855 East Peckham Lane, Reno, Nevada 89502

Phone: (775) 827-3033

Fax: (775) 827-0397

Monday - Friday: 7:00AM - 6:00PM
Early Drop-Off - 7:00AM
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Annual Health Assessment and Vaccinations

Annual wellness exams also help your veterinarian determine a proper prevention program, including a vaccination schedule tailored specifically for your dog, puppy, or senior dog. By using personalized pet health protocols, the veterinarians a Animal Medical Center of Reno Dog Hospital can pinpoint specific preventive health care needs for your dog throughout their life.

Annual pet wellness exams include screenings for a variety of potential diseases. These screenings are usually accompanied by an individualized risk assessment of your dog’s environment – where you live, emerging disease risks in our community, your pet’s interaction with other pets and wildlife, travel plans, and other lifestyle considerations. Living in Reno and the high desert environment of Nevada and interacting with the local wildlife (rattlesnakes, scorpions, and the occasional tick) can pose unique risks for your dog. Not to mention the dust and plant life to which your hypoallergenic dog can have severe allergic reaction to.

Your dog’s best source for wellness exam and preventive health care information is your personal veterinarian. Only they know your pet’s medical history, current health status, and the potential risks your dog faces. Give us a call to schedule your dog’s annual wellness exam or vaccination(s) 775.827.3033.

Annual wellness examinations

Regular wellness exams allow Animal Medical Center Dog Hospital to evaluate your dog’s general health and become aware of any health problems before they become serious illnesses. Since your dog cannot tell you how they are feeling, you must rely on regular physical examinations by a veterinarian and your at-home observations to assess your pet’s health. We may also wish to perform diagnostic tests, including blood tests and/or x-rays, to evaluate your dog’s health.

Routine blood testing, urinalysis (urine testing) and other tests are recommended for all dogs in their “senior years.” We may recommend routine blood testing and urinalysis for younger dogs to establish baseline values, which can be used for comparison as they age.

How often does my dog need an annual or wellness exam?

Every year for a dog is equivalent to seven human years, so it is important that your dog receives a wellness exam at least every year, and more often when they enters their senior years. Many aspects of your dog’s health can change in a short amount of time, so make sure they do not miss even one exam!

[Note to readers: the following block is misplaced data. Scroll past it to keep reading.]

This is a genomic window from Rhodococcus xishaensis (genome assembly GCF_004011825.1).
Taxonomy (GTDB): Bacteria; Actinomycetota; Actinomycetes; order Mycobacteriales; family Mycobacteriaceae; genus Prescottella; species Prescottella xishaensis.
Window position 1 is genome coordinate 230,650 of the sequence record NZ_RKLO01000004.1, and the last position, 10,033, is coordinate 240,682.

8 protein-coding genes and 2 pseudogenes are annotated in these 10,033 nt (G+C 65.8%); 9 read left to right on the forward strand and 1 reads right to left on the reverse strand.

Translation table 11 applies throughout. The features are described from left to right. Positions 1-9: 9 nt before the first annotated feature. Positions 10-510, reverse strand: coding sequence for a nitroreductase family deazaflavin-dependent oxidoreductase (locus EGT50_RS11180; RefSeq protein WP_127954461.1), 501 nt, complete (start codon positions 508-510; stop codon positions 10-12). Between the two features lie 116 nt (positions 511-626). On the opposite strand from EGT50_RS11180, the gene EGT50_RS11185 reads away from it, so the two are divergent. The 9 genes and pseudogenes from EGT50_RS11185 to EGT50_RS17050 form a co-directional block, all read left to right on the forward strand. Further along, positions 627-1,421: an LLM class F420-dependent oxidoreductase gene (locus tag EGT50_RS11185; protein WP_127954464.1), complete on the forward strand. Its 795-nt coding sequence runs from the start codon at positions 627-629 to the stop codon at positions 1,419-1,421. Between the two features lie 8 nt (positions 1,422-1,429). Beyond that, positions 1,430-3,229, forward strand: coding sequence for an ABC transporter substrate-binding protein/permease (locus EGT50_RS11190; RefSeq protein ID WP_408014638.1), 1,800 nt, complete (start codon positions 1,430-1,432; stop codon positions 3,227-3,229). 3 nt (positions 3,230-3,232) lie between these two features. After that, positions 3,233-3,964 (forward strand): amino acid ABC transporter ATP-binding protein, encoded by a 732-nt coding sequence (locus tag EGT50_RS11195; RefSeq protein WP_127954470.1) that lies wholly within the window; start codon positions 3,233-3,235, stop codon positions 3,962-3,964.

Similar to people, your dog needs to visit the veterinarian more often as they get older in order to prevent and treat illnesses that come with age, see Senior Dog Care below for more information). We recommend that healthy dogs visit the veterinarian once a year for a complete exam and laboratory testing. Healthy senior dogs should receive a wellness exam and lab testing every six months. Depending on your dog’s age and health, we can suggest an appropriate physical examination schedule to help keep them in tip-top shape.

Puppy wellness

Congratulations, on taking the first step to having a wonderful companion and friend. It is important to do everything you can to ensure they grow up strong, healthy and happy so you have your faithful companion around as long as you can. Health care is essential through your dog’s entire life. The information below is basic health care for your puppy’s first year of life.

It is essential that your puppy have several examinations within the first year of its life. Examinations will address many different areas to ensure the health of your puppy is excellent. During these examinations we will discuss such issues as micro-chipping, spaying/neutering, pre-op bloodwork, behavior and nutrition and can recommend training options. Micro-chipping is an effective tool in finding your puppy if it ever gets lost. The blood test is recommended because it will show any kidney or liver abnormalities that could effect how the anesthesia is processed. This helps the doctor determine if the anesthesia needs to be adjusted. Also, we will discuss the first year examination schedule with you based on the first puppy exam.

Senior dog wellness

Due to advancements in medical care, dogs are living longer than they ever did before. We love our canine companions and want their senior years to be as healthy and happy as possible. The size and breed of your dog will have a lot to do with his life expectancy, but in general all dogs are considered a senior at age seven.

As your dog reaches the golden years, there are a variety of conditions and diseases that they can face, including weight and mobility changes; osteoarthritis; kidney, heart, and liver disease; tumors and cancers; organ failure, hormone disorders such as diabetes and thyroid imbalance; and many others. Just as the health care needs of humans change as we age, the same applies to dogs. It’s critical for you to work closely with your veterinarian to devise a health plan that is best for your senior dog.

Animal Medical Center of Reno recommends that healthy senior dogs visit the veterinarian every six months for a complete exam and laboratory testing. Remember…that every year for a dog is equivalent to 5–7 human years. In order stay current with your senior dog’s health care, twice-a-year exams are a must. During the senior health exam, your veterinarian will ask you a series of questions regarding any changes in your dog’s activity and behavior.

The veterinarian will also conduct a complete examination of all of your pet’s body systems. Client education and laboratory testing are also key components of the senior exam.